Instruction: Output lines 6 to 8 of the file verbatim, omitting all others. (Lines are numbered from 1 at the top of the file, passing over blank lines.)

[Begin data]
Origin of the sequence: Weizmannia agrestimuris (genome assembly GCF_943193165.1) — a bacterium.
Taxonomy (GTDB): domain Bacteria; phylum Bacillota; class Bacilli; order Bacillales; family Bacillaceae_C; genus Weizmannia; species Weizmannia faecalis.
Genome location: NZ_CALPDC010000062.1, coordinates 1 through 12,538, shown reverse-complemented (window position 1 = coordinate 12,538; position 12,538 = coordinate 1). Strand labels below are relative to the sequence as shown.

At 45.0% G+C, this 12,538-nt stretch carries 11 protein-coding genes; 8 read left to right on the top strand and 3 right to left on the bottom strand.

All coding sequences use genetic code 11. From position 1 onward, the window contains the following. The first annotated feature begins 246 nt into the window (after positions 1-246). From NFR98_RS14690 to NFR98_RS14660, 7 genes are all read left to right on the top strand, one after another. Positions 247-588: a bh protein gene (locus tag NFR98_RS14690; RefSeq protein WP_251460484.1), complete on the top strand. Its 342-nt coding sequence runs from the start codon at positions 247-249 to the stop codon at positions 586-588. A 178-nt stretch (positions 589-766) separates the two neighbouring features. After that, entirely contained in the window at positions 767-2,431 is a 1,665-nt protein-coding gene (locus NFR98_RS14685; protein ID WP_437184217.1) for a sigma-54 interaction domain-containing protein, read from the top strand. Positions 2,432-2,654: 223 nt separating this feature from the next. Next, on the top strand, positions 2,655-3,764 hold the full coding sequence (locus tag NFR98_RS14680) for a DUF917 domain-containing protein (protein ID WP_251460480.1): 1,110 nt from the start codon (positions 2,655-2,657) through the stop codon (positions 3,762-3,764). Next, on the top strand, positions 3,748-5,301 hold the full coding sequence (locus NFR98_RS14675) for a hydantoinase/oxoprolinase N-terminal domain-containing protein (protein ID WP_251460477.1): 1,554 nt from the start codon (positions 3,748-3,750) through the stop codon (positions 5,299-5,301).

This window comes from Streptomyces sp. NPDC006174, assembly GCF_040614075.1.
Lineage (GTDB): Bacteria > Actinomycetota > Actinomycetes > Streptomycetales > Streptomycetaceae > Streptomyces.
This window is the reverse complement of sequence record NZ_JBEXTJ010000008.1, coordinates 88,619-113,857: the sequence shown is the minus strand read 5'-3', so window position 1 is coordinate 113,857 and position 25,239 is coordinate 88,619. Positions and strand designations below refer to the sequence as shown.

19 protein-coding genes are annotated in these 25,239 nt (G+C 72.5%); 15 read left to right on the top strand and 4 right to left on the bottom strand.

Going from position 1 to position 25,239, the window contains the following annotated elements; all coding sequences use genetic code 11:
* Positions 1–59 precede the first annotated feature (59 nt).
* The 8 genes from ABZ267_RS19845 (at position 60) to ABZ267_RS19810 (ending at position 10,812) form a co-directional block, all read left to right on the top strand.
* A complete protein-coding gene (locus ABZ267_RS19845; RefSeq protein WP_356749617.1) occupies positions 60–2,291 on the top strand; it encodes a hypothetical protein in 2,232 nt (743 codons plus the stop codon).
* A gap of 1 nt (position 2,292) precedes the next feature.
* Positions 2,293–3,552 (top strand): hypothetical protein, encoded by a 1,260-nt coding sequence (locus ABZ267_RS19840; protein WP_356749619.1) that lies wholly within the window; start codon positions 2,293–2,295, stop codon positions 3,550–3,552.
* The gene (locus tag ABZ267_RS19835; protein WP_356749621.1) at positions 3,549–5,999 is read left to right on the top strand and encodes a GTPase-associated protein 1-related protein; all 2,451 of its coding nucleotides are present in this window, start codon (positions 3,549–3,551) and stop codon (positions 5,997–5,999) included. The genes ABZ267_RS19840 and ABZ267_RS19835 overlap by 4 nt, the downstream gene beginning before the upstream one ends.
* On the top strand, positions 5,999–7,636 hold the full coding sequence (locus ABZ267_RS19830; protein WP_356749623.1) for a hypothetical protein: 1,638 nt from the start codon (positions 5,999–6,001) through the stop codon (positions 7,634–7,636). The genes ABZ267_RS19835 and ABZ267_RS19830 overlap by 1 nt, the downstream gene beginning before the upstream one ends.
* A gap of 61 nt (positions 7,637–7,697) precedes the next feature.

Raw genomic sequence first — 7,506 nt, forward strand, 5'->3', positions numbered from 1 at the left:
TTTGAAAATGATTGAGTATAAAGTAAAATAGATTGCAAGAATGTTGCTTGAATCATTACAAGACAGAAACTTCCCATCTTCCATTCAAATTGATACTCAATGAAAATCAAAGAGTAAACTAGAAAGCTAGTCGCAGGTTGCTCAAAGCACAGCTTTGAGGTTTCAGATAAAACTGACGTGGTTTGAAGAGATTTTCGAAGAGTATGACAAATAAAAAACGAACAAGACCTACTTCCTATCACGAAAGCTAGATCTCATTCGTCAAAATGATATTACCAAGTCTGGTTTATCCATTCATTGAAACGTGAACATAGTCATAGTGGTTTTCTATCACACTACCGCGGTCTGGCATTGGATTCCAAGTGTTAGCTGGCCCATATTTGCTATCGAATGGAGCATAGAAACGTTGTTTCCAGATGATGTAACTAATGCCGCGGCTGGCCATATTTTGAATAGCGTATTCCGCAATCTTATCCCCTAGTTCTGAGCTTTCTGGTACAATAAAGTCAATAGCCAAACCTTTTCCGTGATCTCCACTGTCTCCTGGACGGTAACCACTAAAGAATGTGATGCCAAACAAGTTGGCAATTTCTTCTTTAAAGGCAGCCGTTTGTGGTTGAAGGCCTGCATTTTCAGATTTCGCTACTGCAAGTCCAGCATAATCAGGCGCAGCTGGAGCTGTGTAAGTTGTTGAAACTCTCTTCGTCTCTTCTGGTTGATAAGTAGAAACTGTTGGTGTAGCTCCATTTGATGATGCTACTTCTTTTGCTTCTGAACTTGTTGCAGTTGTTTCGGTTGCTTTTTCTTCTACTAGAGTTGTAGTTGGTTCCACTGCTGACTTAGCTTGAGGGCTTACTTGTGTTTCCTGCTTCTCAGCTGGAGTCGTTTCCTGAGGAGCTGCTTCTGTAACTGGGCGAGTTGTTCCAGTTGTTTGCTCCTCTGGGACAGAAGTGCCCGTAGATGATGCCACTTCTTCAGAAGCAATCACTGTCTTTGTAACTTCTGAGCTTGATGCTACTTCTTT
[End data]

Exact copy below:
This window comes from Streptomyces sp. NPDC006174, assembly GCF_040614075.1.
Lineage (GTDB): Bacteria > Actinomycetota > Actinomycetes > Streptomycetales > Streptomycetaceae > Streptomyces.
This window is the reverse complement of sequence record NZ_JBEXTJ010000008.1, coordinates 88,619-113,857: the sequence shown is the minus strand read 5'-3', so window position 1 is coordinate 113,857 and position 25,239 is coordinate 88,619. Positions and strand designations below refer to the sequence as shown.